I used to be convinced that as soon as my oldest son could produce a gummy smile, it was my job to be his personal entertainment director. All the time. I felt guilt—immense guilt—when I thought I wasn’t doing enough.
Carol Nama, a mom of three (ages 10, 7, and 3) in Willow Grove, Pennyslvania, can relate. Even though her older boys tend to be super busy during the school year with sports and activities, summertime—and its lack of structure—is a different story.“ A nice, slow day to me is like the kiss of death to my kids,” she says.
Contrary to what most kids believe, no one has ever died from boredom. Being able to cope with an unscheduled day—or hour—is a critical life skill, says Eileen Kennedy- Moore, Ph.D., co-author of Smart Parenting for Smart Kids. “Parents often see boredom as their responsibility to fix or think it means they’re not doing a good enough job,” she says. “I disagree with that.”
Facing down boredom can spur creativity and play, and helps kids learn to motivate themselves. That’s a skill they’ll need throughout life, not just on quiet summer days, but in school and, someday, at work.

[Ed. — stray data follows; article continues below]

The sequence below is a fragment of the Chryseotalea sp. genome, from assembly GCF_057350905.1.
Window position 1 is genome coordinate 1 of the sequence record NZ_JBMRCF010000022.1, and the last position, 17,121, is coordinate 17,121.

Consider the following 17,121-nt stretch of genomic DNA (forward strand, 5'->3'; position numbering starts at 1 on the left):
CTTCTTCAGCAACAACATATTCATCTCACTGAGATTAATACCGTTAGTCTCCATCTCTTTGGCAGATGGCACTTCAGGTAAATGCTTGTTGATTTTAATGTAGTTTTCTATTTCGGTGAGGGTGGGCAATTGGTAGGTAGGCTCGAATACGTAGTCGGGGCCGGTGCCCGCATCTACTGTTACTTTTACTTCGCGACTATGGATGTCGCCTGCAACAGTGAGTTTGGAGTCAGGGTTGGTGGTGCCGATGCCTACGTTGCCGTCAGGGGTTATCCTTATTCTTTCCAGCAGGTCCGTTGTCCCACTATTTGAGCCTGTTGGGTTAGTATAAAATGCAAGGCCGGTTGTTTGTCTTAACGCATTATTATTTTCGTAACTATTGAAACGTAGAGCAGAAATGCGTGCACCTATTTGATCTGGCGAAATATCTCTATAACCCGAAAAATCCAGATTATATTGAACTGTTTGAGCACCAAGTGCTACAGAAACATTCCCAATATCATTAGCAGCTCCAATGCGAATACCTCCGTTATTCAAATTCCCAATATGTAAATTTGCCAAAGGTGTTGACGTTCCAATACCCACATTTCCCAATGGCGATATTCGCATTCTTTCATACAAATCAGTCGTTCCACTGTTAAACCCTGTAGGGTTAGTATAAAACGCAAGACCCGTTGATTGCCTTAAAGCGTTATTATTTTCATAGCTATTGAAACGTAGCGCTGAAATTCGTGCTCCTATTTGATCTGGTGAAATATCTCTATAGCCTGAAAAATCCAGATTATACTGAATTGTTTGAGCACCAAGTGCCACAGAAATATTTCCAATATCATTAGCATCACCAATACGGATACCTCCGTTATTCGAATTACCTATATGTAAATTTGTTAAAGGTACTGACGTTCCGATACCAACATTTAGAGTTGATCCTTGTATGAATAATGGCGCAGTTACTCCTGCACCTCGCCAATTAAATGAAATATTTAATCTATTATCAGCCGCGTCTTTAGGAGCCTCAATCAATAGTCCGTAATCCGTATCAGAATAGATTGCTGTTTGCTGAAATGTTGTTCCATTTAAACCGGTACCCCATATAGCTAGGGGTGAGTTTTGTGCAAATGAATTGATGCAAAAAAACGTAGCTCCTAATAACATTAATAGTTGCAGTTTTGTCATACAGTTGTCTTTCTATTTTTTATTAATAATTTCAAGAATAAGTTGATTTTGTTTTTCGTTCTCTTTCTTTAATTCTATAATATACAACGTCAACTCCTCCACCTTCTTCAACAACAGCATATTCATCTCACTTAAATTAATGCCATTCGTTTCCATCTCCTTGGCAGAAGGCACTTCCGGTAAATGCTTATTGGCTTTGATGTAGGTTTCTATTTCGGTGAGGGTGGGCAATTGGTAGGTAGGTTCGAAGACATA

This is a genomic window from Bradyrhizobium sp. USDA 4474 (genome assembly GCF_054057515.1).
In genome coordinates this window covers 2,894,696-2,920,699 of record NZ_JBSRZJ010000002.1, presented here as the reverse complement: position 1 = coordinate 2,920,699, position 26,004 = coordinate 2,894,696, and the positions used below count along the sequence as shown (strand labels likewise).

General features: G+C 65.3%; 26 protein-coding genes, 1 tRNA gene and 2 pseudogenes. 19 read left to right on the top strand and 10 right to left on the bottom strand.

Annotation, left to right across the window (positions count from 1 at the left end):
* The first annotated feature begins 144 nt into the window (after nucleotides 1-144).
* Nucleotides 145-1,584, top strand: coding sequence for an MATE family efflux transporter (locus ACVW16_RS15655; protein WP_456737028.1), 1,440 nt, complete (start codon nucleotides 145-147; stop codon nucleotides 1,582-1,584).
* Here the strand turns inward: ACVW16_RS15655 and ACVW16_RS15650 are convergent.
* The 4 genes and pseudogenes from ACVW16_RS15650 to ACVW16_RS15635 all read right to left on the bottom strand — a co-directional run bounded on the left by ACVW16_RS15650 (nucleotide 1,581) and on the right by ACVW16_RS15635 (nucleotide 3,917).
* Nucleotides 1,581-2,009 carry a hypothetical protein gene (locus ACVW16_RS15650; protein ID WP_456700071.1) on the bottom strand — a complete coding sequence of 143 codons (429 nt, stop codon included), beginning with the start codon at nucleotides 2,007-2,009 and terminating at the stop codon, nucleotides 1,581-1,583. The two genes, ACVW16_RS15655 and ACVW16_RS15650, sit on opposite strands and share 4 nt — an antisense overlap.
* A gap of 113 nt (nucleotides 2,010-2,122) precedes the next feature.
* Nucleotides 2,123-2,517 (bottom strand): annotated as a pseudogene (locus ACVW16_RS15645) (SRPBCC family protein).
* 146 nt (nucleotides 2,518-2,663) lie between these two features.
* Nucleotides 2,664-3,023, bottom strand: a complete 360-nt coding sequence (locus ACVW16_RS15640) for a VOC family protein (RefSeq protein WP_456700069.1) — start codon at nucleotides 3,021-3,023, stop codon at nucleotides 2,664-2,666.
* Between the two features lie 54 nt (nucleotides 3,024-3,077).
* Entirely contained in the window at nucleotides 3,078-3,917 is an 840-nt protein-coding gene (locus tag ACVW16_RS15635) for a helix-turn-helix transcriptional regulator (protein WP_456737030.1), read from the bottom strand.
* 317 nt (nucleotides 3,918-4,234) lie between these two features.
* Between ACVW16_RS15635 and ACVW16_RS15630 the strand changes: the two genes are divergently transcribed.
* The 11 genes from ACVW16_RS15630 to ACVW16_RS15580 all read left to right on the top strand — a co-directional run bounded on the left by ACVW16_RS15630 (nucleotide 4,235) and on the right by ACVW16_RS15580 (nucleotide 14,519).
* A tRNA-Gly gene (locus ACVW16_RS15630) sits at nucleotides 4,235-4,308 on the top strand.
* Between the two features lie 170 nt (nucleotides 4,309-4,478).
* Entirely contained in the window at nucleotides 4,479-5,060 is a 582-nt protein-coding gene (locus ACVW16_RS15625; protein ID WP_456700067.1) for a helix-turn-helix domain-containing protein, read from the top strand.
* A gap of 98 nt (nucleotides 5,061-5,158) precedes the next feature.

Here’s how to help a bored kid—but not too much:
Preschoolers: Help them plan ahead
When you know you’ll be in a boredom-inducing situation, it’s okay to help your child plan for it instead of working out what you’ll do to keep him happy. For instance, if you think he’ll get bored watching a big sib’s baseball game, ask him to pick out two or three special activities to bring along.
It also helps to acknowledge your child’s feelings. You might say, “You’re feeling restless right now,” or “I know it’s hard to wait while grown-ups talk.” This’ll help him see that it’s normal to feel bored sometimes—but that it doesn’t mean you’ll swoop in to save the day instantly.
Talk about it
How do you handle your child’s boredom—swoop in to entertain or let her figure it out on her own?